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Bacterial vaginosis vs thrush

Bacterial vaginosis vs thrush

Bacterial vaginosis (BV) and thrush are two vaginal infections that are easy to get confused. But while it can be hard to tell the difference between thrush and BV, they are two different infections.

Determining if you have BV or thrush will help you get the correct treatment, and quickly. Fortunately, there are some key things you can look out for to help you figure out which one you have. 

 

Is it BV or thrush?

Bacterial vaginosis and vaginal yeast infections are both very common infections. They can occur at any age and can be easily triggered by certain lifestyle habits or hormonal changes. While both infections can occur at any age, they’re also both more common during your reproductive years.

 

What is bacteria vaginosis?

Bacterial vaginosis (BV) is a vaginal infection caused by bacterial overgrowth. It can be triggered by a change or imbalance in your vaginal pH level, making it easier for bad bacteria to thrive. 

Common causes of BV include changes in hormones, unprotected sex, douching or excessive cleaning, and certain lifestyle habits. This being said, bacteria vaginosis is prevalent in those who are sexually active, due to the link between a vaginal pH imbalance and unprotected sex.

 

What is thrush?

Vaginal thrush is a yeast infection born from an overgrowth of some nasty bacteria. The scientific name is ‘vaginal candidiasis,’ and it essentially occurs when your immune system is feeling a bit run down and lets the bad bacteria thrive. 

While yeast is a naturally occurring fungus within the vagina, too much bad bacteria creates the perfect environment for yeast to thrive, giving you a yeast infection. 

Some of the main causes of vaginal thrush include hormonal imbalance, antibiotics, not finishing a previous thrush treatment, a weakened immune system or certain lifestyle habits. 

 

Identifying the difference between thrush and BV

The easiest way to tell the difference between thrush and BV is by having a good old look at your vagina. Observing the discharge, smell and irritation level will be the best thing you can do to figure out which one you have. 

Vaginal thrush symptoms

  • Discharge: ‘Cottage cheese’ looking, thick, white, creamy discharge 
  • Smell: Usually doesn’t smell
  • Irritation: Very itchy and irritated, red and swollen

Symptoms of BV

  • Discharge: Thin, watery, grey or greenish discharge
  • Smell: A ‘fishy’ odour
  • Irritation: Redness but generally no soreness or irritation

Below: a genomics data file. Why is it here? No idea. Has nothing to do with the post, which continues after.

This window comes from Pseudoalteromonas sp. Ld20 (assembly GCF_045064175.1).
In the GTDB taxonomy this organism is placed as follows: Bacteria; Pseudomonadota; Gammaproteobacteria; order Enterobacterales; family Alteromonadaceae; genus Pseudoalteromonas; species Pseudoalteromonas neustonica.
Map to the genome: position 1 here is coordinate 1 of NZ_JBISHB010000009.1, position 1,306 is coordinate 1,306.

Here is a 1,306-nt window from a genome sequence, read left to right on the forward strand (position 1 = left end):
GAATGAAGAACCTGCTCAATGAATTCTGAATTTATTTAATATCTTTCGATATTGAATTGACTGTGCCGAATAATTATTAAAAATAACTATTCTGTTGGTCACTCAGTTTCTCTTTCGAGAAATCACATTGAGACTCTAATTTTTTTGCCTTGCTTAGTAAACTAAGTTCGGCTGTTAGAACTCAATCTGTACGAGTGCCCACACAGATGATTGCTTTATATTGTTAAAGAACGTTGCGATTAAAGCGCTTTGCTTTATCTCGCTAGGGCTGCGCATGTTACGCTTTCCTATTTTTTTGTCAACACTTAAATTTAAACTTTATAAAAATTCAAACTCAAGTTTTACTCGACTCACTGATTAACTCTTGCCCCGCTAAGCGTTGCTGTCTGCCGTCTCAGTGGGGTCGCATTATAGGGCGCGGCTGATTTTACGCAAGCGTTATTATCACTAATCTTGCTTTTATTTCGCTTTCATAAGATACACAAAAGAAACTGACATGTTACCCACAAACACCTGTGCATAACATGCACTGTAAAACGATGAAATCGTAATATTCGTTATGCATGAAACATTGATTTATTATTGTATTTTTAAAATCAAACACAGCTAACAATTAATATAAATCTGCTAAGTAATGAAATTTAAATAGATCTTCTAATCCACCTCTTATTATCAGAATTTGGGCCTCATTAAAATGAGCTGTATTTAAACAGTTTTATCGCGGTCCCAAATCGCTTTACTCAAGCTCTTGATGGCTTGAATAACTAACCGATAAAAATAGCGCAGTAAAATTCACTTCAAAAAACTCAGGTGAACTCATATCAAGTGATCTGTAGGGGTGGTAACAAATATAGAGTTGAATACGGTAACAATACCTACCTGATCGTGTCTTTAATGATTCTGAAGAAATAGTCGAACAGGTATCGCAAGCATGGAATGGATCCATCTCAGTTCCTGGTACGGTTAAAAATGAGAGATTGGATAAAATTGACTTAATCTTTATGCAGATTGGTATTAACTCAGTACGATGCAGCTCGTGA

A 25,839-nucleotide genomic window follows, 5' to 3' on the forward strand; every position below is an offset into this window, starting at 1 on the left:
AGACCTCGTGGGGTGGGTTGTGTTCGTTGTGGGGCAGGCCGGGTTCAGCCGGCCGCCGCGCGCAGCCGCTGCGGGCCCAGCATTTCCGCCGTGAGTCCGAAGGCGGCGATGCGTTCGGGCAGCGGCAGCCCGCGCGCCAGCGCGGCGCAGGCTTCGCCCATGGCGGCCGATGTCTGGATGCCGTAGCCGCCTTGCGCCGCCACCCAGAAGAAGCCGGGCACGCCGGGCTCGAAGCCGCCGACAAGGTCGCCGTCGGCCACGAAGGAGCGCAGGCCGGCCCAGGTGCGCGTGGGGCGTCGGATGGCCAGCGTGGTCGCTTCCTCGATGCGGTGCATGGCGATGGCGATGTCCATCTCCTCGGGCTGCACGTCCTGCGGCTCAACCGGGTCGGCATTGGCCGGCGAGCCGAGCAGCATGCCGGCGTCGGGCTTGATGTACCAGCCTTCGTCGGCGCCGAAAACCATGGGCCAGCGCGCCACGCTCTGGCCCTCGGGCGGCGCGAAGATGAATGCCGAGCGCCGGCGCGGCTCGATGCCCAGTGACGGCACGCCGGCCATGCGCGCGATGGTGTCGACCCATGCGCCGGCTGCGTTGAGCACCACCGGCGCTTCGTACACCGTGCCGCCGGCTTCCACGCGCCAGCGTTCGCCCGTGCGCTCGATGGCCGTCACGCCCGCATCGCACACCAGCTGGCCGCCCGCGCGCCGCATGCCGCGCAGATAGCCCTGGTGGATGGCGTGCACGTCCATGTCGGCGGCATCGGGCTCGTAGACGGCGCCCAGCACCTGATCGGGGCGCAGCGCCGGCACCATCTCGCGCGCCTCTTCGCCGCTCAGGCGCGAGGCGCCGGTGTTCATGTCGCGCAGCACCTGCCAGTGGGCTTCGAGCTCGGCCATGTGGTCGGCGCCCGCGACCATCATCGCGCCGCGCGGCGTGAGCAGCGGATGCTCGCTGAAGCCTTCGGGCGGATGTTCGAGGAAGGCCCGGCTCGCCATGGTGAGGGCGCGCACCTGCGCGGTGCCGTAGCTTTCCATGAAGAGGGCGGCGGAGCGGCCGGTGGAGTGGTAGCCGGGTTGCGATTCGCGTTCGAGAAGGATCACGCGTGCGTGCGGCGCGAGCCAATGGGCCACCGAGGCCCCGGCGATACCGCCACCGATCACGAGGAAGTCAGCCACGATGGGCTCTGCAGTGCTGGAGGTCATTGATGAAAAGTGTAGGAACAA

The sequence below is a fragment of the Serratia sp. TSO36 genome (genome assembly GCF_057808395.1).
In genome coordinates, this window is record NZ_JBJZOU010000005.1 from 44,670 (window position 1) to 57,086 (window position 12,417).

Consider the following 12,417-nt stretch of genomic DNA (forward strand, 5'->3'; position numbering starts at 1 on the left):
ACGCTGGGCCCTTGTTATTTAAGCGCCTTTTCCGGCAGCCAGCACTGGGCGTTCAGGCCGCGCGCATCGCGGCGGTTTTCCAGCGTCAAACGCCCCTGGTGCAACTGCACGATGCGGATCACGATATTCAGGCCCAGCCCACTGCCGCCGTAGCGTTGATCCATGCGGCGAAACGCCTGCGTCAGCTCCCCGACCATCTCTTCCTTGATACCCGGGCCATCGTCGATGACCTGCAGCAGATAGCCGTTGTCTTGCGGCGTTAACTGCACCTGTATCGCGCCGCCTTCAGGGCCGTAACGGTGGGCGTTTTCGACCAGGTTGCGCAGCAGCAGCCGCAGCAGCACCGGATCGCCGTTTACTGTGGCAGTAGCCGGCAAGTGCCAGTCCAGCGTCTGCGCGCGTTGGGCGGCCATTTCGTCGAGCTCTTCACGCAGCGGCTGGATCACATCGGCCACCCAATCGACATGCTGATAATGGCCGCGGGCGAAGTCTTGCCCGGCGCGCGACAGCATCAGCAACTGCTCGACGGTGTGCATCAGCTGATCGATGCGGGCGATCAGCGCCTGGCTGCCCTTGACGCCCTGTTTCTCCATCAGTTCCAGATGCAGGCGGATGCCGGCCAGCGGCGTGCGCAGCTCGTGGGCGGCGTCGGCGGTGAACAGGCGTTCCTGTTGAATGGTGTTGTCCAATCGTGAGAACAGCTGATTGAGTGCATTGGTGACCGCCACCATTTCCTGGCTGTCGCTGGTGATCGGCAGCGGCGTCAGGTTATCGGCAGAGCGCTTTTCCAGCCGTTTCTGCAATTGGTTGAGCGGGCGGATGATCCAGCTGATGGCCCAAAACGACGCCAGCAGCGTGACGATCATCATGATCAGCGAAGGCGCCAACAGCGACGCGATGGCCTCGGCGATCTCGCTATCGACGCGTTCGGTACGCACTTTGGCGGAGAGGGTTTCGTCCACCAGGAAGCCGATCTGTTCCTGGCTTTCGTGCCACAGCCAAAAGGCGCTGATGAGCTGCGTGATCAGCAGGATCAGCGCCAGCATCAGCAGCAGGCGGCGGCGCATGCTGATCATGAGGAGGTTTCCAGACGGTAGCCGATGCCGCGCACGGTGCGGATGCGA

Still struggling to figure out which little pest of an infection you’ve got? It is possible to have both at the same time (unfortunately), so speak to your fave medical professional if you’re unsure.

Generally speaking, they’ll ask about your symptoms, when they started and how uncomfortable the experience has been for you. With your permission, they’ll request you either do a take-home vaginal swab test or an in-clinic one. If you’re comfortable and you decide to go to a gynaecologist for a vaginal health scheck, they might even be able to perform a pelvic examination and check if there’s anything else going on down there. 

 

Treatment: Bacterial vaginosis vs thrush 

While both BV and vaginal thrush are caused by bacterial overgrowth, the treatment for each is different. Your doctor will prescribe you the best medication for your needs. This being said, if your symptoms are mild, you may not feel the need to take medication at all. 

There are also some pretty easy lifestyle changes you can make to prevent future outbreaks. If you haven’t already seen it, we explore some of these in our in-depth articles on vaginal thrush and vaginal itching.

 

Take control of your vaginal health

Vaginal health may feel like a taboo topic, but Arravite is proactively fighting the stigma to normalise the conversation around women’s health.

If you’re curious about taking flora probiotics to support your vaginal health, check out our Microflora Probiotic Range

 

Disclaimer

Always read the label. Follow the directions for use. If symptoms persist, talk to your health professional. Supplements may only be of assistance if dietary intake is inadequate. Do not use if cap seal is broken.

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